Is composition of measurable functions measurable?

We know that if f:ER is a Lebesgue-measurable function and g:RR is a continuous function, then gf is Lebesgue-measurable. Can one replace the continuous function g by a Lebesgue-measurable function without affecting the validity of the previous result?

Answer

Here is the standard example:

Let f:[0,1][0,1] be the Cantor–Lebesgue function. This is a monotonic and continuous function, and the image f(C) of the Cantor set C is all of [0,1]. Define g(x)=x+f(x). Then g:[0,1][0,2] is a strictly monotonic and continuous map, so its inverse h=g1 is continuous, too.

Observe that g(C) measure one in [0,2]: this is because f is constant on every interval in the complement of C, so g maps such an interval to an interval of the same length. It follows that there is a non-Lebesgue measurable subset A of g(C) (Vitali’s theorem: a subset of R is a Lebesgue null set if and only if all its subsets are Lebesgue measurable).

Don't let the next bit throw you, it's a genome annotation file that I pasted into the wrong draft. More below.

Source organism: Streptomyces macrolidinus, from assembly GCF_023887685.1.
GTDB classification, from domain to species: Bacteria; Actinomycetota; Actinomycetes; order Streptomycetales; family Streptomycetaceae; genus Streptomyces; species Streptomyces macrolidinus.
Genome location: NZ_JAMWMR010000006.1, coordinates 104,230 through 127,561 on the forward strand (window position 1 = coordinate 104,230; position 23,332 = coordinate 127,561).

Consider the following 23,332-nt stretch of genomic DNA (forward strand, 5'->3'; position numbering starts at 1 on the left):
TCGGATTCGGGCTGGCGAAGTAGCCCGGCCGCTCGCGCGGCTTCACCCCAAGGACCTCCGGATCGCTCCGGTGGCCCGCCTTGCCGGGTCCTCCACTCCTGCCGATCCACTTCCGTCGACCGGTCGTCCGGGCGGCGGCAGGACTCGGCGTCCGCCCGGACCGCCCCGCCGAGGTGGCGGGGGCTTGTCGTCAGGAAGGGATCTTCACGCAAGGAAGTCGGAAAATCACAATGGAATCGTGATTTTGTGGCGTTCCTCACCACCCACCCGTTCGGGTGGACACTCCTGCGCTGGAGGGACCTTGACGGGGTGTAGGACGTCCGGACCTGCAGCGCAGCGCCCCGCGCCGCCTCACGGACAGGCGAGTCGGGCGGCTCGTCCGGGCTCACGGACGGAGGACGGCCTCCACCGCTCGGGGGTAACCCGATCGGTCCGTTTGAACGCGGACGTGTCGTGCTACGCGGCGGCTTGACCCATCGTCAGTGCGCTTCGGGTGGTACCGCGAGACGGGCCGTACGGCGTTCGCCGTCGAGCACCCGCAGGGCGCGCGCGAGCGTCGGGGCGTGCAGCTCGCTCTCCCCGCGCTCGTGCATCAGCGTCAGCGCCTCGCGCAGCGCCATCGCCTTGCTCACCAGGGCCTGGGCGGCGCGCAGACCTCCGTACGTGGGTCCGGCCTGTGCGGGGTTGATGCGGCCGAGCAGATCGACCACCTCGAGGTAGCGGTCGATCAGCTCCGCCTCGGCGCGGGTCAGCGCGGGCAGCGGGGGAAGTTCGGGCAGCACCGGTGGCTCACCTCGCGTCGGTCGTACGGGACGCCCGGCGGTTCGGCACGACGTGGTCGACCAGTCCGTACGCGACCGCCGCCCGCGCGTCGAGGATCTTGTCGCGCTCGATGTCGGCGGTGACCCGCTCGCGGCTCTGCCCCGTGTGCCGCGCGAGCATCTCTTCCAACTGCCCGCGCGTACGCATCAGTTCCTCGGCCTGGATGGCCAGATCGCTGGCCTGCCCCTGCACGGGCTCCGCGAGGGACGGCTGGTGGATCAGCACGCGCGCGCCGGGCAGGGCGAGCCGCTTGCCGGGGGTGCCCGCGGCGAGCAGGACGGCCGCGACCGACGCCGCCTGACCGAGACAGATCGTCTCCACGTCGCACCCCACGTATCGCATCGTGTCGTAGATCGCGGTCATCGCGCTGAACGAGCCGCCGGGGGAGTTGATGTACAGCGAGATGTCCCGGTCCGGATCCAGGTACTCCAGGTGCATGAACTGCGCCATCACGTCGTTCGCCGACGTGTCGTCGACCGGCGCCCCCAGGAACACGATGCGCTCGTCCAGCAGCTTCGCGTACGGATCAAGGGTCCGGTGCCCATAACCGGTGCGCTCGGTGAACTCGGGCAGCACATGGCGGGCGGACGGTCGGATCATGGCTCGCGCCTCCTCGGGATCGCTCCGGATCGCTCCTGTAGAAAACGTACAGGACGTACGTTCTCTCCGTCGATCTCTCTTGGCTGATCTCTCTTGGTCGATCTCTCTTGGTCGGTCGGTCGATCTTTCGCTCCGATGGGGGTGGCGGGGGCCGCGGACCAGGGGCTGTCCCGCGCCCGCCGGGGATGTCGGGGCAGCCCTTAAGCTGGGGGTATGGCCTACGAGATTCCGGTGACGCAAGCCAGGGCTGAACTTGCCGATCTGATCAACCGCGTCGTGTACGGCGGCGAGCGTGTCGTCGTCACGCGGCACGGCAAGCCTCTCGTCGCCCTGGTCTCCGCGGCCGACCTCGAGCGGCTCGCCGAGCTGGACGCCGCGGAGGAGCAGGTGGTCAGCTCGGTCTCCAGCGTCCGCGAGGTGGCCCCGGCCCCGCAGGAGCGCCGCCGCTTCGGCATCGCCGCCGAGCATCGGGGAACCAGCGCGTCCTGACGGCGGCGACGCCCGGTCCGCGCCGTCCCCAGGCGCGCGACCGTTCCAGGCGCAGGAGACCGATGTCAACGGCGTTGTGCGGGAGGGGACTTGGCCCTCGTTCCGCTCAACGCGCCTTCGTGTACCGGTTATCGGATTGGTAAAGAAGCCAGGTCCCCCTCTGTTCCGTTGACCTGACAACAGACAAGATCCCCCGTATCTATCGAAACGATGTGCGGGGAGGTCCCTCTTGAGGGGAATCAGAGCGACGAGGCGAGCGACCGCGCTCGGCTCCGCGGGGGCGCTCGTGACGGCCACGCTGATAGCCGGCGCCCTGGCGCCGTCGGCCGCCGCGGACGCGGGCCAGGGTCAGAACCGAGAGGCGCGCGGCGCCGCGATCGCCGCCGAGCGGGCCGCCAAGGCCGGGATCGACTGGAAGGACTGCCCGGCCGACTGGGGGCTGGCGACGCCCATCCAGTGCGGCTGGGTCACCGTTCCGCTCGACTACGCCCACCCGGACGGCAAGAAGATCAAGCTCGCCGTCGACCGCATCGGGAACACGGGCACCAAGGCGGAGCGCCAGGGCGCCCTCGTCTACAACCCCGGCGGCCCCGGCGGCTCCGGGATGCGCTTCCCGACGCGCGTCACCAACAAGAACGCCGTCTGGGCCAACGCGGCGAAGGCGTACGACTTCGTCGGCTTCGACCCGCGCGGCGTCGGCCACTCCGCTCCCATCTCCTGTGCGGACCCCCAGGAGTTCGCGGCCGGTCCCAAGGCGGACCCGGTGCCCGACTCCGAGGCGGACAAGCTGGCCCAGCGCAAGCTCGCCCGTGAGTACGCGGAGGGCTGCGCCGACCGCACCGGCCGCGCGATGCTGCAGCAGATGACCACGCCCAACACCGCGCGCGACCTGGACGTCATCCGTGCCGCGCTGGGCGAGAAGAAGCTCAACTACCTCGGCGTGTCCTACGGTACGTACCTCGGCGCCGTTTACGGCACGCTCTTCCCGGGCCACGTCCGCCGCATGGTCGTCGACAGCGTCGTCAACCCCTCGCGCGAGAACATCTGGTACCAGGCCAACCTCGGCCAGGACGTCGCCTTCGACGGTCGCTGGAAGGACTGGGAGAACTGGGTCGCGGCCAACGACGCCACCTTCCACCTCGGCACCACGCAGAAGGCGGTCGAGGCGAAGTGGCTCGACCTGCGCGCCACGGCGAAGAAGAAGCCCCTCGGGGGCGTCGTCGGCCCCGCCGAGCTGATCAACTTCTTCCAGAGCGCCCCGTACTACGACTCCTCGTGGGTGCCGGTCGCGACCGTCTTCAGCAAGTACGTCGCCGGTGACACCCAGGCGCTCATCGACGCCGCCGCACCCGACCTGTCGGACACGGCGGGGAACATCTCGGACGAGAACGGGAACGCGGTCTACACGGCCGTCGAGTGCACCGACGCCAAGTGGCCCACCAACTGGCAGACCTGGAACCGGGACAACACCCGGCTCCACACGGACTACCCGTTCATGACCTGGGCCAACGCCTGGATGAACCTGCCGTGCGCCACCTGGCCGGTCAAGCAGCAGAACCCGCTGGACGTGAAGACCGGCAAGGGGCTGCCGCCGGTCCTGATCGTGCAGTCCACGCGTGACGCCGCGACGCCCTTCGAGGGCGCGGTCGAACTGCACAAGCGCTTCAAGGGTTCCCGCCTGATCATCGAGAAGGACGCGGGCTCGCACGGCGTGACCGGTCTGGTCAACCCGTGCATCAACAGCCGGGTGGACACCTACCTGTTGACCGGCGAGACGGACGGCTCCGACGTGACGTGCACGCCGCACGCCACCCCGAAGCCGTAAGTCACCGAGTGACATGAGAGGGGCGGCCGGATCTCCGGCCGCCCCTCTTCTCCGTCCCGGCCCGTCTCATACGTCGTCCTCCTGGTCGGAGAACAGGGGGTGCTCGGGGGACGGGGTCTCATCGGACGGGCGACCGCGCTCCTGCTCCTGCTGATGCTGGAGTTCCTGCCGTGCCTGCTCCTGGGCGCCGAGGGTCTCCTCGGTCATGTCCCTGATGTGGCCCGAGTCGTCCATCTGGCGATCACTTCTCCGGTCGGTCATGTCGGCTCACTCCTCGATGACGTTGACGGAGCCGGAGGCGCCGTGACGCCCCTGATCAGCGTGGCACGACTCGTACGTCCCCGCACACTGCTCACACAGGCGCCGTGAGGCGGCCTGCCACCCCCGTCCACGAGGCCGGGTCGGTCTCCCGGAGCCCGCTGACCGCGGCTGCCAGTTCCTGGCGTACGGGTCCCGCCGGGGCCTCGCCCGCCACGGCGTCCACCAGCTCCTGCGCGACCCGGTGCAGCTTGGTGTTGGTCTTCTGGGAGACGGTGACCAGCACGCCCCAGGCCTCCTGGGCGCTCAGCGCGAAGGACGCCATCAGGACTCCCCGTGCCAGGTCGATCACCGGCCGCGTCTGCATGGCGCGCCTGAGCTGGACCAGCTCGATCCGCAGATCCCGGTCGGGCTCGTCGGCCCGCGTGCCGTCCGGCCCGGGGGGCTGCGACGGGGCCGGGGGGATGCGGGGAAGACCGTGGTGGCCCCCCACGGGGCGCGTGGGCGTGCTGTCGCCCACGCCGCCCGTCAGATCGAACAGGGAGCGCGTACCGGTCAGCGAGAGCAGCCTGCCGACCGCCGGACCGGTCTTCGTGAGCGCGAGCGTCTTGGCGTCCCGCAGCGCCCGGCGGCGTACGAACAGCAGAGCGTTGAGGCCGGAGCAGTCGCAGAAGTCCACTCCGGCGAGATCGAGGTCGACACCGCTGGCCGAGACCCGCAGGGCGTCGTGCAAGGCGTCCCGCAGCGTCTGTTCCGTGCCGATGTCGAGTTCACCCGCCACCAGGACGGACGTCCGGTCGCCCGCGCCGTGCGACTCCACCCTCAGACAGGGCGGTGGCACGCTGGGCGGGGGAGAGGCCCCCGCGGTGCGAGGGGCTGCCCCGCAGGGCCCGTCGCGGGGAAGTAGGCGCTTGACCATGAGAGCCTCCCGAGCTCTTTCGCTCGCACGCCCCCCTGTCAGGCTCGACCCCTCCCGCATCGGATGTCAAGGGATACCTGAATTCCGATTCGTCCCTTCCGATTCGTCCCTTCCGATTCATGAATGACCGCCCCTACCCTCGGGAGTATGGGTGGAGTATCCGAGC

Put B=g1(A)C. Then B is a Lebesgue measurable set as a subset of the Lebesgue null set C, so the characteristic function 1B of B is Lebesgue measurable.

The function k=1Bh is the composition of the Lebesgue measurable function 1B and and the continuous function h, but k is not Lebesgue measurable, since k1(1)=(1Bh)1(1)=h1(B)=g(B)=A.

Attribution
Source : Link , Question Author : user54843 , Answer Author : Mirjam

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